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The Millennial Lending Crisis

Poor job prospects, excessive debt and lack of suitable savings and investing habits have, in the eyes of many observers, put the American dream beyond the reach of many Millennials. And yet, this segment is the largest generation in American history and will eventually benefit from one of the biggest transfers of wealth in history.

Subscribe TodayIn a comprehensive research report, Raddon Financial Group explores the attitudes and behaviors of younger consumers with respect to financial services to help determine how banks and credit unions can best meet the evolving needs of this critical segment. The study compares Millennials’ behavior and attitudes against those of Gen X and Baby Boomers, with a heavy emphasis on lending.

The Pain, Impact and Cost of Student Loans Is Real

Today, the amount of student-loan indebtedness carried by US consumers is simply staggering. Raddon says the volume of student loans has skyrocketed since 2004, and is now second only to total home mortgage loan indebtedness.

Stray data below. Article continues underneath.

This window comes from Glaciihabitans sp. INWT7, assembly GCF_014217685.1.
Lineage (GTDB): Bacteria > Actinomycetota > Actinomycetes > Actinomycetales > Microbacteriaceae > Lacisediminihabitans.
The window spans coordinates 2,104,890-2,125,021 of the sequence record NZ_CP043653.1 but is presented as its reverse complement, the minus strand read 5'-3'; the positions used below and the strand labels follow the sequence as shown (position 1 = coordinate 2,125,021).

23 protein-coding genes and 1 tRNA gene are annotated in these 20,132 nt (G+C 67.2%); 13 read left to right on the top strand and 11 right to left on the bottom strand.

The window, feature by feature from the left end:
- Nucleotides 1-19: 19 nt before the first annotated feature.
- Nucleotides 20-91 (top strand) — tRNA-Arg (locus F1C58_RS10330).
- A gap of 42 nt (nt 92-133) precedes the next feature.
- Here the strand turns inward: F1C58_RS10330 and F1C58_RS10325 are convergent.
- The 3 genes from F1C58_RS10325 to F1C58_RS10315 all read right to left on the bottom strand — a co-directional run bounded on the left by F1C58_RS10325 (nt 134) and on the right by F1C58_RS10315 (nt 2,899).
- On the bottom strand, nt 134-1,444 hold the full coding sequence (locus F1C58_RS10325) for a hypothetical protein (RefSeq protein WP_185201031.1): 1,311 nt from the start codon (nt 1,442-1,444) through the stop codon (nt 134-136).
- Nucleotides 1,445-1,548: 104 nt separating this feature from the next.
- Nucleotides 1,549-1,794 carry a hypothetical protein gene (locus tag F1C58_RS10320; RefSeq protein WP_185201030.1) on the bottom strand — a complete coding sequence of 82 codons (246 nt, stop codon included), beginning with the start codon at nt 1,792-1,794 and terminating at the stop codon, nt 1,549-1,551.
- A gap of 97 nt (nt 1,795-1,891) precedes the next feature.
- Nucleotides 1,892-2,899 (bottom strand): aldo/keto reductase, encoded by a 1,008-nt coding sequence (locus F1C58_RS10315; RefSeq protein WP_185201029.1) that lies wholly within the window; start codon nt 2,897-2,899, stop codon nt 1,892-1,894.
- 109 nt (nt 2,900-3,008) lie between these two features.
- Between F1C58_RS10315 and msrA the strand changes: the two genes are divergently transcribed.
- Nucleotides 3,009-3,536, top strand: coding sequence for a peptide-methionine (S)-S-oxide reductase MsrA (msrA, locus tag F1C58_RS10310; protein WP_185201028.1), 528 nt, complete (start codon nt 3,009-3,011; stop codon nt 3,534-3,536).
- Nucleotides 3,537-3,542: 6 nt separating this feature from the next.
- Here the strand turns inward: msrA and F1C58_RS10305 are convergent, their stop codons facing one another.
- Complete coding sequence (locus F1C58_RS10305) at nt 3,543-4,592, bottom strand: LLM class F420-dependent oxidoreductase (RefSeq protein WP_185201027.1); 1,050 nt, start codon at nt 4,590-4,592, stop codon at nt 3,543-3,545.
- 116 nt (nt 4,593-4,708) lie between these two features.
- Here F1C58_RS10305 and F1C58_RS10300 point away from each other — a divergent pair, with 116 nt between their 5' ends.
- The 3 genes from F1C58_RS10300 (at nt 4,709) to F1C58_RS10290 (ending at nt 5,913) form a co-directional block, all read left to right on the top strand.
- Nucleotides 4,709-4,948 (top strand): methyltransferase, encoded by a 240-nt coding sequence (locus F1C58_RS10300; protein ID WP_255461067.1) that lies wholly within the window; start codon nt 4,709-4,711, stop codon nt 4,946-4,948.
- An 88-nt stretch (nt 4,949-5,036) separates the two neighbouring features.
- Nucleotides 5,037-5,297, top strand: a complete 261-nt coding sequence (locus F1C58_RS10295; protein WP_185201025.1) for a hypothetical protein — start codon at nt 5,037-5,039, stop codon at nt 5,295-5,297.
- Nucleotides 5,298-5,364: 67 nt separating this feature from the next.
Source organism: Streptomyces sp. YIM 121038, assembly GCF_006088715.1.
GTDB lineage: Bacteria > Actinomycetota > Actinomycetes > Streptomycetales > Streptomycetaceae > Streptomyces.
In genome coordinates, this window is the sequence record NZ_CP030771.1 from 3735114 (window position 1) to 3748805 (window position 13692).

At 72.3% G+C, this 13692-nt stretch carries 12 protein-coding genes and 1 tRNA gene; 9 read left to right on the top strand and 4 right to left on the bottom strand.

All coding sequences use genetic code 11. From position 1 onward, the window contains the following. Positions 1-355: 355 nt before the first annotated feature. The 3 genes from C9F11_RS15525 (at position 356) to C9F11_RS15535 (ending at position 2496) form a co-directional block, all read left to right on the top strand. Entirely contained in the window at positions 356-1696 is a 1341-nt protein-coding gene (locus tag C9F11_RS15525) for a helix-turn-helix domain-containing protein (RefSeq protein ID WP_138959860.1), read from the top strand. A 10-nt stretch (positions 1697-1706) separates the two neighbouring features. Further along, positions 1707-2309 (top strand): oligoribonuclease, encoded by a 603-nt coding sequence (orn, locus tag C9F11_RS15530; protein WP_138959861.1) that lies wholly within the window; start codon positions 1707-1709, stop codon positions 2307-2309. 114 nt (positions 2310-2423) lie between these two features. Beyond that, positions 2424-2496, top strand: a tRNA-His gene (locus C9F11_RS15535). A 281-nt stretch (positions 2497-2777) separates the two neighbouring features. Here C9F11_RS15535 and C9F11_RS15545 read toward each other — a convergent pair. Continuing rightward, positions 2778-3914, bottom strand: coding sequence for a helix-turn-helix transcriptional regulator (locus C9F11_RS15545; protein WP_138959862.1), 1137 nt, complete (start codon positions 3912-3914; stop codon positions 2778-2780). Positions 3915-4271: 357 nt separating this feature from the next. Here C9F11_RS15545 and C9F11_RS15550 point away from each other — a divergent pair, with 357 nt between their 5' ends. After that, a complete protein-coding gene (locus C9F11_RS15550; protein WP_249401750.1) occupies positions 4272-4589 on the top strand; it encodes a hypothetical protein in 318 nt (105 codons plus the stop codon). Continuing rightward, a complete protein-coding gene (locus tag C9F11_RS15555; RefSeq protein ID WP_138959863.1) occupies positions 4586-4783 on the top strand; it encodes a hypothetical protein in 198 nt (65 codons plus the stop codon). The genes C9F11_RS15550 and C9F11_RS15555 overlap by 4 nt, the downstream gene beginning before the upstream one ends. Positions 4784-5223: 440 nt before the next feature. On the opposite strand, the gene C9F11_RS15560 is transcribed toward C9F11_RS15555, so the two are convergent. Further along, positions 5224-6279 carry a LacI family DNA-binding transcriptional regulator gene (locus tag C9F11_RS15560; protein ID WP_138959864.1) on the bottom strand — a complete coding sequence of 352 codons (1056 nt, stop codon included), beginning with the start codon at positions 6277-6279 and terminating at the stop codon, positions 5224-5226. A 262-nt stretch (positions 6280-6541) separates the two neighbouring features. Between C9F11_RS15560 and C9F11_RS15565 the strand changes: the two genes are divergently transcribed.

While 15% of all consumers have a student loan, six out of ten of those (57%) are Millennials. In Raddon’s study, 36% of Millennials said they currently carry student loan debts, creating a tremendous financial burden for them. One-half (52%) feel their student loan debt has prevented- or will prevent them from fulfilling their personal and financial goals — e.g., saving for retirement, taking a vacation, investing funds to build personal wealth, purchasing a home, or buying a car. Millennials with student loans are also much less likely to form their own households.

Student loan debt is having a huge impact on the borrowing habits of Millennials. Indeed, Raddon’s research reveals that 15% of those with student loans have already been turned down for another loan because of their student loan or because their monthly student loan payments were too high. Another 27% of all student loan borrowers have further avoided or delayed applying for a loan because of their student loans/payments.